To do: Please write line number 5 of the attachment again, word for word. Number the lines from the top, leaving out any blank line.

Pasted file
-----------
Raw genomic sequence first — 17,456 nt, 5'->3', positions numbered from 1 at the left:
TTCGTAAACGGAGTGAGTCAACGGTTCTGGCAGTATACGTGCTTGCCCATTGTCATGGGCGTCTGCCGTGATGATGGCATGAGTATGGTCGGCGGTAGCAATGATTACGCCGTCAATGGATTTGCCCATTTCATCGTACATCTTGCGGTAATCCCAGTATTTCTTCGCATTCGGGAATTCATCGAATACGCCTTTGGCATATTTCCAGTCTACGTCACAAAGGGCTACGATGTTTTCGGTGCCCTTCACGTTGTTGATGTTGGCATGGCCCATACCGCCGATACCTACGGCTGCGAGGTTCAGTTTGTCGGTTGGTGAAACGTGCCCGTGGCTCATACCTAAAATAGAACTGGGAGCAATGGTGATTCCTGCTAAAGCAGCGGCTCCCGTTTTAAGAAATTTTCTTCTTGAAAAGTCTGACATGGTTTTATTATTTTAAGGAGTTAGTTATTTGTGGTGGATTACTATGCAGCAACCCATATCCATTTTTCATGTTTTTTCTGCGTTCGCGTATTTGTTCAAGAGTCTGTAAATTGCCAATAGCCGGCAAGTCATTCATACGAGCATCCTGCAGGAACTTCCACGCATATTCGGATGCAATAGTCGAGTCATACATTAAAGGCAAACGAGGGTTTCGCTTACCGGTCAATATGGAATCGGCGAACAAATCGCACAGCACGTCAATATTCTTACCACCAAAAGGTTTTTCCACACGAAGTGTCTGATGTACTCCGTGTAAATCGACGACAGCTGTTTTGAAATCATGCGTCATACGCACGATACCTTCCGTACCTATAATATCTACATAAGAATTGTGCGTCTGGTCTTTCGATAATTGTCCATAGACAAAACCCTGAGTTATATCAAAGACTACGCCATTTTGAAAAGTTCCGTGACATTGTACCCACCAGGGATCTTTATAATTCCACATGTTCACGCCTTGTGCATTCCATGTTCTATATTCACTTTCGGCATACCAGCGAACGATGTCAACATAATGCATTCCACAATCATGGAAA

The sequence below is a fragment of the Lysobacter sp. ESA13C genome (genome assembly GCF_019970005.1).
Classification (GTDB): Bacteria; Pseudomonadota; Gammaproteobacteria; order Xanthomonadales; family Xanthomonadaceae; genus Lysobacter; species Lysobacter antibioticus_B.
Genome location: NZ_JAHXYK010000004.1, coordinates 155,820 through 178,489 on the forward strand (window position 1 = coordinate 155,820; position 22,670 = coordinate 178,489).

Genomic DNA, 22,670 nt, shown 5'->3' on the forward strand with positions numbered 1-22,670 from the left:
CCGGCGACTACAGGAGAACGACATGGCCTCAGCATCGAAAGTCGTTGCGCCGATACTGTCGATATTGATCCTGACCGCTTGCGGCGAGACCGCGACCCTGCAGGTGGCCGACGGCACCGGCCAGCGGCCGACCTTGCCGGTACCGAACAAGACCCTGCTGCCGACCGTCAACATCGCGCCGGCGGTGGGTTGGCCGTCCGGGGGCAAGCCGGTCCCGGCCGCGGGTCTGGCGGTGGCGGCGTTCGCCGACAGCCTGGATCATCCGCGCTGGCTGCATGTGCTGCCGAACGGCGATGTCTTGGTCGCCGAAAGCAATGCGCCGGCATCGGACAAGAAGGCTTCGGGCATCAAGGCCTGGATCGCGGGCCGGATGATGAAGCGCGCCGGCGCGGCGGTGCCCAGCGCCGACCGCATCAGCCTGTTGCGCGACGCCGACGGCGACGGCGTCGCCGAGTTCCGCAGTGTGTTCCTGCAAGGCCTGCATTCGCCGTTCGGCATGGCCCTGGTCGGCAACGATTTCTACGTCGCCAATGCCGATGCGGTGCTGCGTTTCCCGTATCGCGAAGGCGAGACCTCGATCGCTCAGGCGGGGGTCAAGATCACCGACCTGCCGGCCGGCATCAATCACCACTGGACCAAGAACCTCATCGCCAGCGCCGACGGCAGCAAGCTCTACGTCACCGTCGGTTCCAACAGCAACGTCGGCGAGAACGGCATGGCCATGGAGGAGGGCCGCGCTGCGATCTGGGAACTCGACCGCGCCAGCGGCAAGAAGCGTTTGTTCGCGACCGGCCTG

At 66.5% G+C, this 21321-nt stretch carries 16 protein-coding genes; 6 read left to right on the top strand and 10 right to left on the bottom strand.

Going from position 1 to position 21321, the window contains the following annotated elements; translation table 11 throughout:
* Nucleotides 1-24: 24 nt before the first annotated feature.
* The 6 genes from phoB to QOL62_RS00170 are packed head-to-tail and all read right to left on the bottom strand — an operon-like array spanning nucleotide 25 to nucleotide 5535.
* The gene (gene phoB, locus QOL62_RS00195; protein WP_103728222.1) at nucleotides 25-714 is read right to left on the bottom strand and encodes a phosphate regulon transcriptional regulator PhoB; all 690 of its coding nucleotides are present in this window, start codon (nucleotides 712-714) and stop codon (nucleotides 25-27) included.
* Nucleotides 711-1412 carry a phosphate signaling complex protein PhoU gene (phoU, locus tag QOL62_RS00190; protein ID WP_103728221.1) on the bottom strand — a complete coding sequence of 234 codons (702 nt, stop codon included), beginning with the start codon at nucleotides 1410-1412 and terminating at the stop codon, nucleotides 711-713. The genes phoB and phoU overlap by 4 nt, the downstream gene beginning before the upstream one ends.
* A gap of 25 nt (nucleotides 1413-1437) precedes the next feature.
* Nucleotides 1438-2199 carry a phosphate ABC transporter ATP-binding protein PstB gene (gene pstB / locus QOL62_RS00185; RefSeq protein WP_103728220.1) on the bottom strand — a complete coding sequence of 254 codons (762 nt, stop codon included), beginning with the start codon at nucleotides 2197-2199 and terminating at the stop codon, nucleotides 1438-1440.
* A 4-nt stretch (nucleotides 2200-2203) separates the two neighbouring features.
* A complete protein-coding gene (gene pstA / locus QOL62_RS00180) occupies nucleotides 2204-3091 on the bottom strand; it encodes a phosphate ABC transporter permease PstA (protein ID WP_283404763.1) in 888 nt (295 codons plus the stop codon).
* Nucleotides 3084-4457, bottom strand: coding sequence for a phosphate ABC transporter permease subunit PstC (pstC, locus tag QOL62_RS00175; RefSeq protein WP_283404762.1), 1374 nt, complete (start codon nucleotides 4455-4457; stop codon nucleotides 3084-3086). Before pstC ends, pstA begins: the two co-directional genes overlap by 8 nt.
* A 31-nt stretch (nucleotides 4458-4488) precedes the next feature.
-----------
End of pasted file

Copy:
Genome location: NZ_JAHXYK010000004.1, coordinates 155,820 through 178,489 on the forward strand (window position 1 = coordinate 155,820; position 22,670 = coordinate 178,489).